- You may position your ‘camera’ anywhere — including a first-person POV, or with a (user-driven) VR POV. Just because your performance was recorded from a sensor “in front” of you, this does not mean your mocap data must be viewed from the same point of view. Consider displaying your figure in the round, from above, below, or even from the POV of the body itself. (Check out the camera() function in Processing, or the PerspectiveCamera object in three.js, for more ideas. If you’re using three.js, you could also try a WebVR build for Google cardboard.)
- You may work in 3D or 2D. Although your mocap data represents three-dimensional coordinates, you don’t have to make a 3D scene; for example, you could use your mocap to control an assemblage of 2D shapes. You could even use your body to control two-dimensional typography. (Helpful Processing commands like screenX() and screenY() , or unprojectVector() in three.js, allow you to easily compute the 2D coordinates of a perspectivally-projected 3D point.)
- You may control the behavior of something non-human. Just because your data was captured from a human, doesn’t mean you must control a human. Consider using your mocap data to puppeteer an animal, monster, plant, or even a non-living object (as in this research on “animating non-humanoid characters with human motion data” from Disney Research).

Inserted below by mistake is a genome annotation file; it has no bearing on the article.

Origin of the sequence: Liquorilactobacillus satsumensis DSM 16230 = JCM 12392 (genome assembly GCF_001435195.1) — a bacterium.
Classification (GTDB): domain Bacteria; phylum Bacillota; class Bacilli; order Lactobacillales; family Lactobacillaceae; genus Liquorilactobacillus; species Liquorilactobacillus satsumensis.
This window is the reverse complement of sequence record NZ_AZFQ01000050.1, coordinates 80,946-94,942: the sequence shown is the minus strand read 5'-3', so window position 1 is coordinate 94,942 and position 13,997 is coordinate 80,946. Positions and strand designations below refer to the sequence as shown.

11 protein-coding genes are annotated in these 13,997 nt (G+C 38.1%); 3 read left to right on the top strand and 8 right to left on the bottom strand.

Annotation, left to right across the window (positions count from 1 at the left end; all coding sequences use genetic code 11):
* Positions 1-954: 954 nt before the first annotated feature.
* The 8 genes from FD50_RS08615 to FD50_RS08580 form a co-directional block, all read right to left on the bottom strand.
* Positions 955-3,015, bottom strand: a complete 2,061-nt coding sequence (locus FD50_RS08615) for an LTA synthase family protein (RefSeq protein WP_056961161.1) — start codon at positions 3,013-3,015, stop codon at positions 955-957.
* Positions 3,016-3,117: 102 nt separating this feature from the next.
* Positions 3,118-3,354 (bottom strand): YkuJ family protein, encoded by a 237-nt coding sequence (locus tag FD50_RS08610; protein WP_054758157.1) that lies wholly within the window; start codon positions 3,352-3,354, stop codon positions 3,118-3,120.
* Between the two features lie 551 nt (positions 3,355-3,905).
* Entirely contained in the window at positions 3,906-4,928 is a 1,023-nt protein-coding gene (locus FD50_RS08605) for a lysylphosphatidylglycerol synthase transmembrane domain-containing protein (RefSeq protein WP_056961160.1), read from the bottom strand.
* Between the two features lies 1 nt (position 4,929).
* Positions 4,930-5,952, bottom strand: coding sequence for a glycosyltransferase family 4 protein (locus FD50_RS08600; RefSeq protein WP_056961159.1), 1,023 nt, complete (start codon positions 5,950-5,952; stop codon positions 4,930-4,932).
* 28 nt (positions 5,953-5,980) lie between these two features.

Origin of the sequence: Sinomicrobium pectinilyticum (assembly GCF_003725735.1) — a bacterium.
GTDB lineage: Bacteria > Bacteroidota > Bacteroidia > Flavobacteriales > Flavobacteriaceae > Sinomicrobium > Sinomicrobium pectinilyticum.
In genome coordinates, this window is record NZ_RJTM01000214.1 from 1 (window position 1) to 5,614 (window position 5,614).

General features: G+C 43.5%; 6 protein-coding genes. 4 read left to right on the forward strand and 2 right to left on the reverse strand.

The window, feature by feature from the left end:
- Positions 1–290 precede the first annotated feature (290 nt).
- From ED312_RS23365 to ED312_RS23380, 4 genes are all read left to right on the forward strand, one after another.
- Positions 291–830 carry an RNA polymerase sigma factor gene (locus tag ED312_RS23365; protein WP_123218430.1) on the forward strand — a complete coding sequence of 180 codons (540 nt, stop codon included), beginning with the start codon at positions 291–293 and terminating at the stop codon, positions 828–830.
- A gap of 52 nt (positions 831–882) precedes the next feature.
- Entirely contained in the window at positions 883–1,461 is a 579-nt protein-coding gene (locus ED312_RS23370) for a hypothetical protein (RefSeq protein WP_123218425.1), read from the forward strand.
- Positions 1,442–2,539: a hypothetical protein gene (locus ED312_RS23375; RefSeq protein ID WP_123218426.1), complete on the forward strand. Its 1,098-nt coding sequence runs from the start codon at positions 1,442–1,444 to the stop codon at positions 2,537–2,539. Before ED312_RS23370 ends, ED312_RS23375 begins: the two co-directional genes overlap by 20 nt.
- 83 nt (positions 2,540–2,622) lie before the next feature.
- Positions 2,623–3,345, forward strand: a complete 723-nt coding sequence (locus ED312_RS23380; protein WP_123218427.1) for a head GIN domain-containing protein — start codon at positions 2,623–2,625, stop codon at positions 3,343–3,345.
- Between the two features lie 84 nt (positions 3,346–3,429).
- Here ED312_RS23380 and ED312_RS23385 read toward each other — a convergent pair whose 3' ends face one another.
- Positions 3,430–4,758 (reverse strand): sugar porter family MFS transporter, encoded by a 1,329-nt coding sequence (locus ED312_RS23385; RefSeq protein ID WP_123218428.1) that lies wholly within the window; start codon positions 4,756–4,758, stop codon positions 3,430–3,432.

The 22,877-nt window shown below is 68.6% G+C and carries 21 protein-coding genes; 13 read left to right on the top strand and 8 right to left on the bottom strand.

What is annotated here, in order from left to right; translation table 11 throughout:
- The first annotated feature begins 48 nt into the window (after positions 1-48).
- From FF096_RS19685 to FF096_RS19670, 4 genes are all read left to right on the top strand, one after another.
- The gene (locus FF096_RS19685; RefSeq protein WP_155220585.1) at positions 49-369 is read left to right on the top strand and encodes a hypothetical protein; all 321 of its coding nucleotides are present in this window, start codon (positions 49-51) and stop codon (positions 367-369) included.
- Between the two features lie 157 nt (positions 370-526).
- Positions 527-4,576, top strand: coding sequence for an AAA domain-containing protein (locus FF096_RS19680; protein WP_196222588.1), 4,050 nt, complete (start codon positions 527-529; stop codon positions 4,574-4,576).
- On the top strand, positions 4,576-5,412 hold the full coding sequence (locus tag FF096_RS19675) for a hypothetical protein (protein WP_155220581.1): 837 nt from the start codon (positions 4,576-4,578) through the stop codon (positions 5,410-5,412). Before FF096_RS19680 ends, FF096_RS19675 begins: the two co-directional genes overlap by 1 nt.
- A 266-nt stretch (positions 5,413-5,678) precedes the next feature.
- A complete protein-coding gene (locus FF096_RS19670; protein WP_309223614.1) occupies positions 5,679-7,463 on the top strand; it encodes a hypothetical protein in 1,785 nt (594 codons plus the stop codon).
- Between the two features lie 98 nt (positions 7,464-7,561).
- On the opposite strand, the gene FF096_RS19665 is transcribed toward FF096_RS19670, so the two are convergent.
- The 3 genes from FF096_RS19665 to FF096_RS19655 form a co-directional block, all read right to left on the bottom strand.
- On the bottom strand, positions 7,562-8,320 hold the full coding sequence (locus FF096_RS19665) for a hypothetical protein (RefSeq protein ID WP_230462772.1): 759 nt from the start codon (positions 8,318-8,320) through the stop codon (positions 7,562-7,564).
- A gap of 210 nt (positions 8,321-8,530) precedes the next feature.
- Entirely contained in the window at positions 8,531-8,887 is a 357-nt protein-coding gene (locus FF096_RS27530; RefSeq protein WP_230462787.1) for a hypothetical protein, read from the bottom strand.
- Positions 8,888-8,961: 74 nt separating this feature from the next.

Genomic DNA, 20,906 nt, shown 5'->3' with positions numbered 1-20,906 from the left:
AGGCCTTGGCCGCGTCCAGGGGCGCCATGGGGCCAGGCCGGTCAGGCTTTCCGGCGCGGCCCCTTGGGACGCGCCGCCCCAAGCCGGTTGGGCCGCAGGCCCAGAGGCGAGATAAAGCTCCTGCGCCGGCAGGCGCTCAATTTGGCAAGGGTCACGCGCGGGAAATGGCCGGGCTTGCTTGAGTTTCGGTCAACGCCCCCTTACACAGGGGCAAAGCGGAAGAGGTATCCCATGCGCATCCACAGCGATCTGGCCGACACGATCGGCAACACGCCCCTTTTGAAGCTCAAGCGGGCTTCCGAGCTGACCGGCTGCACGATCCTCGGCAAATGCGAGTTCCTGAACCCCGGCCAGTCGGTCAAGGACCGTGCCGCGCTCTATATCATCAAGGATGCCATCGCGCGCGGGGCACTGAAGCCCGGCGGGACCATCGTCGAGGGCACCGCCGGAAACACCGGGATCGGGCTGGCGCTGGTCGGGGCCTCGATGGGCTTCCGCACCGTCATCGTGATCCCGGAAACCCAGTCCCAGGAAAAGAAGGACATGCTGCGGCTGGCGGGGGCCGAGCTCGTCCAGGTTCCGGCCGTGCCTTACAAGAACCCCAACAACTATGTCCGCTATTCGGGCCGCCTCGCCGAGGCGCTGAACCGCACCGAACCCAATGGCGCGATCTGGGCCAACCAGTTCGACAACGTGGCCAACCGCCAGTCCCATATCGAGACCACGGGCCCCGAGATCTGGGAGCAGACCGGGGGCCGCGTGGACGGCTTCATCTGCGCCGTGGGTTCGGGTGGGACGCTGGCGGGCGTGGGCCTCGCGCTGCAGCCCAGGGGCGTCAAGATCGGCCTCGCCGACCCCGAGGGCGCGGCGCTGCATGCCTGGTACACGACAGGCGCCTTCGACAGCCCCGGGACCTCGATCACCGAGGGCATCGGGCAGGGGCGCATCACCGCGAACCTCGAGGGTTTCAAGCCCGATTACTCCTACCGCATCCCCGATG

- You may record mocap data yourself, or you can use data from an online source. If you’re recording the data yourself, feel free to record a friend who is a performer — perhaps a musician, actor, or athlete. Alternatively, feel free to use data from an online archive or commercial vendor. You may also combine these different sources; for example, you could combine your own awkward performance, with a group of professional backup dancers.
- You can make software which is analytic or expressive. You are asked to make a piece of software which interprets the actions of the human body. While some of your peers may choose to develop a character animation or interactive software mirror, you might instead elect to create “information visualization” software that presents an analysis of the body’s joints over time. Your software could present comparisons different people making similar movements, or could track the accelerations of movements by a violinist.